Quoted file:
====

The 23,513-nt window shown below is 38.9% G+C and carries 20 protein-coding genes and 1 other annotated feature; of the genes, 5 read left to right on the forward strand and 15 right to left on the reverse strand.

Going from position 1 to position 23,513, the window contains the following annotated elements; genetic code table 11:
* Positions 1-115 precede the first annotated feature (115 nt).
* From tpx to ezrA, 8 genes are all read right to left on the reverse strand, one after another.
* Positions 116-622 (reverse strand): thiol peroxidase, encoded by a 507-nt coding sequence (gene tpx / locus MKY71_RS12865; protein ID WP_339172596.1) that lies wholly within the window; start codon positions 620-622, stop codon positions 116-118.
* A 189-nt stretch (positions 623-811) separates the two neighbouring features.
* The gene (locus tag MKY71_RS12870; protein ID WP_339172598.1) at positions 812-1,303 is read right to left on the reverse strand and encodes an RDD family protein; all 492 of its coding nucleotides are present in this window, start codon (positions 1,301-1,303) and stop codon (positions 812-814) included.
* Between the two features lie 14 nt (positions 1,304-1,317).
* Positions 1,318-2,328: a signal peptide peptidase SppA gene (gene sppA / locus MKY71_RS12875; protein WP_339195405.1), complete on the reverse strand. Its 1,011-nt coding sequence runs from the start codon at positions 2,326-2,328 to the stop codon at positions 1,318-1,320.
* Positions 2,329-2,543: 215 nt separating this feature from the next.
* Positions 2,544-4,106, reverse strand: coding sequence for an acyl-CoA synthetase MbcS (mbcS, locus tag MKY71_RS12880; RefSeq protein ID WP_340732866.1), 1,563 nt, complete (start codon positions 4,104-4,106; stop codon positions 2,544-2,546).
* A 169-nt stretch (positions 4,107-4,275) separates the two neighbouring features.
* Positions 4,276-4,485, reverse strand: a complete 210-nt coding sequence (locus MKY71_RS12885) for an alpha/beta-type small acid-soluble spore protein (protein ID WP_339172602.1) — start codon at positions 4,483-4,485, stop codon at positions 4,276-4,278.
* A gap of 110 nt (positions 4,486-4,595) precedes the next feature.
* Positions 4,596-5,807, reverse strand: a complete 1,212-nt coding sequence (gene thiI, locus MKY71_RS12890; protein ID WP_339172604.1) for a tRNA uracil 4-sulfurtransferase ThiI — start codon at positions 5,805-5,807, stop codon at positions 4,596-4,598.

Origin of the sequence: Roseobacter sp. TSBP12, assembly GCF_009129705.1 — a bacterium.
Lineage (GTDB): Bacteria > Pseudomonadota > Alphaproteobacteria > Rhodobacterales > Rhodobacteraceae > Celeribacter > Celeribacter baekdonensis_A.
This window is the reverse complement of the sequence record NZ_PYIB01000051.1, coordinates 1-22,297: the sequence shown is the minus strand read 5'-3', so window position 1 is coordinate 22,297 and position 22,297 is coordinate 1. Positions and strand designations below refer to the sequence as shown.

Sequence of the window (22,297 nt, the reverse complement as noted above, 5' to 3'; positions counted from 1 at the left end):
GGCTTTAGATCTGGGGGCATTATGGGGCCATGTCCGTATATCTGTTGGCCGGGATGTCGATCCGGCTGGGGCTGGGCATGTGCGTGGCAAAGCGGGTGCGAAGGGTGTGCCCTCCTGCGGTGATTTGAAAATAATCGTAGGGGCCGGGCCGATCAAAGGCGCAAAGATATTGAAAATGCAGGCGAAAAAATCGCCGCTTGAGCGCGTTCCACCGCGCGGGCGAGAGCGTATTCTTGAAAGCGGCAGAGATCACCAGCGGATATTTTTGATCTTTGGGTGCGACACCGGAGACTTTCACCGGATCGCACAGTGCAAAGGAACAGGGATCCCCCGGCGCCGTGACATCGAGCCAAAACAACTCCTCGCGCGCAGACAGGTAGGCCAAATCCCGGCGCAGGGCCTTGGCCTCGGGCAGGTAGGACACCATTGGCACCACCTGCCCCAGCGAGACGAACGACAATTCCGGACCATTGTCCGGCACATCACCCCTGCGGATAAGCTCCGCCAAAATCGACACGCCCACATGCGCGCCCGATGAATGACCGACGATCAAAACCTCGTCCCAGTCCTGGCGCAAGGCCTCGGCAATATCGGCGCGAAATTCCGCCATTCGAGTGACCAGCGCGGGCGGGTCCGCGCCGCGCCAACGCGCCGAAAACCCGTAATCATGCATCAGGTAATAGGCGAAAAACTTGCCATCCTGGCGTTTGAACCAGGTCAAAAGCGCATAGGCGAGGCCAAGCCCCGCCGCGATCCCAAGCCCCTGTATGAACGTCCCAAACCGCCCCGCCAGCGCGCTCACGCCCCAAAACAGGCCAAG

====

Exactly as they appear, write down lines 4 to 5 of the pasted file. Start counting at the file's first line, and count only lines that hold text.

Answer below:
* From tpx to ezrA, 8 genes are all read right to left on the reverse strand, one after another.
* Positions 116-622 (reverse strand): thiol peroxidase, encoded by a 507-nt coding sequence (gene tpx / locus MKY71_RS12865; protein ID WP_339172596.1) that lies wholly within the window; start codon positions 620-622, stop codon positions 116-118.